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UVC CEO hopes to see seed funds spread across NY

By Journal Staff


SYRACUSE — Representatives from Upstate Venture Connect have been meeting with groups from around New York State in an effort to spark the formation of more seed funds.

Both the Seed Capital Fund of CNY (SCF), which formed in Syracuse in 2007, and the Cayuga Venture Fund of Ithaca, which served as the model for SCF, have been successful in making investments in a number of early-stage companies over the years, says Upstate Venture Connect (UVC) CEO Nasir Ali, who also serves as SCF executive director. There’s no reason similar groups can’t launch elsewhere in the state or even in communities where seed funds are now operating.

“We have room in our communities for a lot more people to be angels,” Ali says.

UVC is a nonprofit group formed in 2010 to encourage the development of more small, innovative companies in upstate New York.

Organized funds like Cayuga and SCF have some key advantages over more loosely organized angel networks, Ali notes. Such networks in upstate New York often include individuals who made their money in traditional industries.

But the investment opportunities they’re presented with are often in cutting-edge, highly technical sectors.

“They’re being asked to make investments in things that they have limited knowledge of,” Ali says.

So frequently, a couple of angels in the network who do understand a business wind up on the hook for large sums. The problem is magnified if a young company runs into challenges.

Those couple of angels could then be asked to put up even more money. It’s a cycle that can easily result in a startup not making it through a rough patch, Ali says.

Using a fund model, where all investors contribute to a pool of capital, spreads out the risk. And it allows members of the fund to take advantage of each other’s knowledge, Ali says.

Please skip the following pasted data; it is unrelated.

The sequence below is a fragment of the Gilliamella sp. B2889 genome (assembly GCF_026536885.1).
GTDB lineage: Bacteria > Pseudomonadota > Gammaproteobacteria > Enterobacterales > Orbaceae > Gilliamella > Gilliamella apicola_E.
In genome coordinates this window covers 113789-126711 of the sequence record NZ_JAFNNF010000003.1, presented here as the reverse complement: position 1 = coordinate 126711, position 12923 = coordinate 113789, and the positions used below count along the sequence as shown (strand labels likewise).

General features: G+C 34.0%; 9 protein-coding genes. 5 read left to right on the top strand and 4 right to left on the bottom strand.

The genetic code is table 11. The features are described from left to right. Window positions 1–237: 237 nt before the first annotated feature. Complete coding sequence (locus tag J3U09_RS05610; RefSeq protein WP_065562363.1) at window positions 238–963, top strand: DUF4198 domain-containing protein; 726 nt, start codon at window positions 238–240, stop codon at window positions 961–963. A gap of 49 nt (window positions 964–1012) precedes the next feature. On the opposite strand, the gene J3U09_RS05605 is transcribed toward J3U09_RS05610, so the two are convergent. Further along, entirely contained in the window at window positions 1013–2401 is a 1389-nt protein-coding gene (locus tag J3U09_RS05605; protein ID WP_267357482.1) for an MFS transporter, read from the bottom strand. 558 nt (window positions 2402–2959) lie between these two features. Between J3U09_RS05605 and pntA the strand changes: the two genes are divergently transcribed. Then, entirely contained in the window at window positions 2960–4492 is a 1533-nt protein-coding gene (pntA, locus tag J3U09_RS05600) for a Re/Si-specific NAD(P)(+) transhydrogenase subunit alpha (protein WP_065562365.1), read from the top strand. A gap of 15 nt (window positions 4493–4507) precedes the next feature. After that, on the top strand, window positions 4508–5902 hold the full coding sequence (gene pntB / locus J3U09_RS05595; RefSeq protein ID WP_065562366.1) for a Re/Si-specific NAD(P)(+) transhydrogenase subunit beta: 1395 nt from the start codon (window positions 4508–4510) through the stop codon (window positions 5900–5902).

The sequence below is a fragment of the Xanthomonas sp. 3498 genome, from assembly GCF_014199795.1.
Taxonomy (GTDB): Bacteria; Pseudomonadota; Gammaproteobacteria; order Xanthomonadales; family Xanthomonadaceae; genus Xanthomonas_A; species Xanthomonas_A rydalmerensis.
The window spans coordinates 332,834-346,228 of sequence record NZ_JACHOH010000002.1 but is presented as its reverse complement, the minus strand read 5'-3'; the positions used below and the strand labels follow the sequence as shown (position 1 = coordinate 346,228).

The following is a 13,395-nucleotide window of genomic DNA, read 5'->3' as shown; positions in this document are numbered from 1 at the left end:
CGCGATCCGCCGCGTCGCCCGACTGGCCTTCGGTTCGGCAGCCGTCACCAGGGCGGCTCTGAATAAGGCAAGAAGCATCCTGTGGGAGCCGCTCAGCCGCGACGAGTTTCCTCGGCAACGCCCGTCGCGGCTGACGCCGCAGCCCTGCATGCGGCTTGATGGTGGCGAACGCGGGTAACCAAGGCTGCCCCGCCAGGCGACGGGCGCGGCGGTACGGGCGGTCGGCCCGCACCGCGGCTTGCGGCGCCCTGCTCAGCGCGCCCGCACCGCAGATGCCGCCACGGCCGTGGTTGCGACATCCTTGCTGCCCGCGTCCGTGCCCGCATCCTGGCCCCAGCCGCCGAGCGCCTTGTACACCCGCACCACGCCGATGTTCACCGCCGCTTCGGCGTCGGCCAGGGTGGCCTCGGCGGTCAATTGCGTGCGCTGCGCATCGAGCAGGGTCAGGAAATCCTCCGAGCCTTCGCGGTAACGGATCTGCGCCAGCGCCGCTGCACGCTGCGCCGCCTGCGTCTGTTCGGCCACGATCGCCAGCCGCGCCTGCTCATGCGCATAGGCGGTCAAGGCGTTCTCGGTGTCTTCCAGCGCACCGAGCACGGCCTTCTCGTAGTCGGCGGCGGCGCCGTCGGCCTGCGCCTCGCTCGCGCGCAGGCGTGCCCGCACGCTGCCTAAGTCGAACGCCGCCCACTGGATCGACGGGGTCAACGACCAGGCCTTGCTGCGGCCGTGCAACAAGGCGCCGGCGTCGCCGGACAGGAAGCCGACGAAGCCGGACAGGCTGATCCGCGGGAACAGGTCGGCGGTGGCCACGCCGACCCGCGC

“At the end of the day, it’s possible to make up a $150,000 to $200,000 investment not in terms of three or [four] people writing $50,000 checks, but maybe 40 people participating by writing $5,000 checks,” he says.

Ali has met with groups in Rochester and Buffalo about starting seed funds in those cities. And he offered guidance to the organizers of Eastern New York Angels (ENYA), which launched in 2010.

The fund made its first investment in October, says Richard Frederick, a founding member of the fund and member of its management committee. It committed $150,000 to Ener-G-Rotors of Rotterdam.

The company is commercializing a technology that captures waste heat in industrial settings and elsewhere and converts it into electricity. 

In January, the group made a $200,000 investment in Paper Battery Co. of Troy, which is developing a thin, flexible power source with applications in fields like defense, health care, and consumer electronics.

ENYA adopted nearly the entire model used at SCF and Cayuga, Frederick says. It allows the group to work faster than an angel network. With a network, companies would come in, pitch, and then negotiate separate deals with interested investors, he notes.

“Generally, you’re not getting the kind of money you’re looking for,” Frederick says. “Now, a group comes in and you’re actually in the position of being able to write a check right away.”       

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